#NewNewTwitter, ProPublica responsive design and New York Times election app move mobile toward unified Web

December 9, 2011

There is no mobile Web and desktop Web. There is just the Web.

As our favorite content follows us to new and smaller screens, it’s a refrain you’re like to hear more and more from webdev pundits.

If you ask me, it’s semantics. Whether or not it’s technically accurate, given the differences between who tends to access (young, minorities) content on mobile devices versus desktops and laptops and what users can do (call, text, geolocate), can’t do (often, javascript and/or Flash) and like to do (make decisions, multi-task, kill time) once they get there, “mobile Web” is a useful term.

That out of the way, there were three developments this week in the mobile-news-social sphere indicative of the desktop Web and mobile Web merging closer together.

Come Fly with us (on mobile first)

Newt

The first, most recent, and certainly the one making the biggest splash, is #NewNewTwitter, playfully branded with the tagline “Fly.”

Not only are the design and functionality of Twitter’s desktop Web, mobile Web and mobile app versions becoming more synchronized, there’s also a cognizant effort by Twitter to get desktop-only users spending time on its mobile platforms.

This push became evident last spring when Twitter placed pretty direct messaging on Twitter.com’s log-out landing page: “You’ve signed out of Twitter. Now go mobile.”

Just as aggressive was rolling out #NewNewTwitter to mobile.twitter.com and iPhone and Android apps first and letting those who download one of the apps get the revamp early on desktop as well. The smartphone prop at the beginning and end of the promotional video likewise encourages a cross-platform experience.

Responding to multi-platform challenges and opportunities

Pro2

While the average user’s browser needed some time to catch up, responsive design, essentially using CSS media queries and HTML5 semantic elements to accommodate varying screen sizes, has been around for a while. That it’s suddenly getting so much attention (I’m thinking foremost of the BostonGlobe.com launch) as a silver bullet for publishing to multiple platforms – it’s not, there are no silver bullets – has perplexed me.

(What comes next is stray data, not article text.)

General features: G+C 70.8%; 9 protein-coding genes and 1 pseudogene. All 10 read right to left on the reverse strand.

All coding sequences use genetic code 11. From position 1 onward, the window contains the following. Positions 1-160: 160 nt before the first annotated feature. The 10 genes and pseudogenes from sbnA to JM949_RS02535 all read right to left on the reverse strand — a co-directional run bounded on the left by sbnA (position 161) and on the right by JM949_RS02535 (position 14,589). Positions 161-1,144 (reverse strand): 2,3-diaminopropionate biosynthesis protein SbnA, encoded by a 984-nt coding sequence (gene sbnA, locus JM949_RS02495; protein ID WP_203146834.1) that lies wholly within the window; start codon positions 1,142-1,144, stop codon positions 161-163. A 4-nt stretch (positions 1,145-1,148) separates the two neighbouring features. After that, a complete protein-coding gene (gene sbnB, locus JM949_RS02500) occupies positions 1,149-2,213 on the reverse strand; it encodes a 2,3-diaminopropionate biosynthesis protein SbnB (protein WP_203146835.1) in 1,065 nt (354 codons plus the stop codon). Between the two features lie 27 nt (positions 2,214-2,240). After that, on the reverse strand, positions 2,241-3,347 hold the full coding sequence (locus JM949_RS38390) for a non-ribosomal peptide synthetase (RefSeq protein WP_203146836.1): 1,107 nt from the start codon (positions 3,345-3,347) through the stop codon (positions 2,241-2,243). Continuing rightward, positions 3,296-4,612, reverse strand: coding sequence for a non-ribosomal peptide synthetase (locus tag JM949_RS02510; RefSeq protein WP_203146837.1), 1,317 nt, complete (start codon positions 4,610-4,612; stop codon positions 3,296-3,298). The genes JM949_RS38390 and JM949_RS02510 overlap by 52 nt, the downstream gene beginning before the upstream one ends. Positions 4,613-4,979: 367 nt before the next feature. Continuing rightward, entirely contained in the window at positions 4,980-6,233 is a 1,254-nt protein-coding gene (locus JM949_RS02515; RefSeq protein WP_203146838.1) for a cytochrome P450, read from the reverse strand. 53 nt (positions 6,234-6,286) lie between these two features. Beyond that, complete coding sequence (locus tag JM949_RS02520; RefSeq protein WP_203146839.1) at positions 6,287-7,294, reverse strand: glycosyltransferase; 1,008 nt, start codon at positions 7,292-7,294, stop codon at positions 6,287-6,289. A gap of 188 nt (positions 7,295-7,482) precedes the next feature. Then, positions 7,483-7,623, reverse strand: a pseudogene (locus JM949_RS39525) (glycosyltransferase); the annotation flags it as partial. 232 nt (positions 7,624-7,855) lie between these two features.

One of the best of the new nonprofit journalism enterprises out there, ProPublica, explains the advantages of responsive design well in this post about its recent website redesign. Two of the biggest are that developing adaptive websites is less intensive than the user agent sniffing and native app alternatives and that, unlike apps, it connects content to the full, open Web. This has strong SEO, link economy and user experience benefits, but it also, ProPublica astutely points out, reduces the level of engagement required to get users using in the first place:

We think this explains a phenomenon we’ve noticed – that though we’ve had huge uptake of our mobile apps, we don’t see very much day-to-day usage compared to the number of people who come to our site on their smart phones. It’s our hypothesis that it’s because people have to remember to open up the app to see what’s new every day.

One native app, under Apple, but a Web version for all

Election2012

The New York Times’ new Election 2012 app, available as a native app only for iPhone, is turning heads for its heavy and prominent aggregation. The Gray Lady also deserves a nod for publishing a Web app version at mobile-elections.nytimes.com accessible on Android and BlackBerry smartphones and even more basic devices.

Perhaps this is a cost-saving measure. Or maybe they ran out of time to build out more native verisons – the Iowa caucuses are less than a month away. I’d offer, however, that for an app built around links, it would be foolish not to have a version on the open Web. A version users can search to. A version users can share (here’s the deets on my home state’s primary!). A version the aggregated (and others) can link back to.

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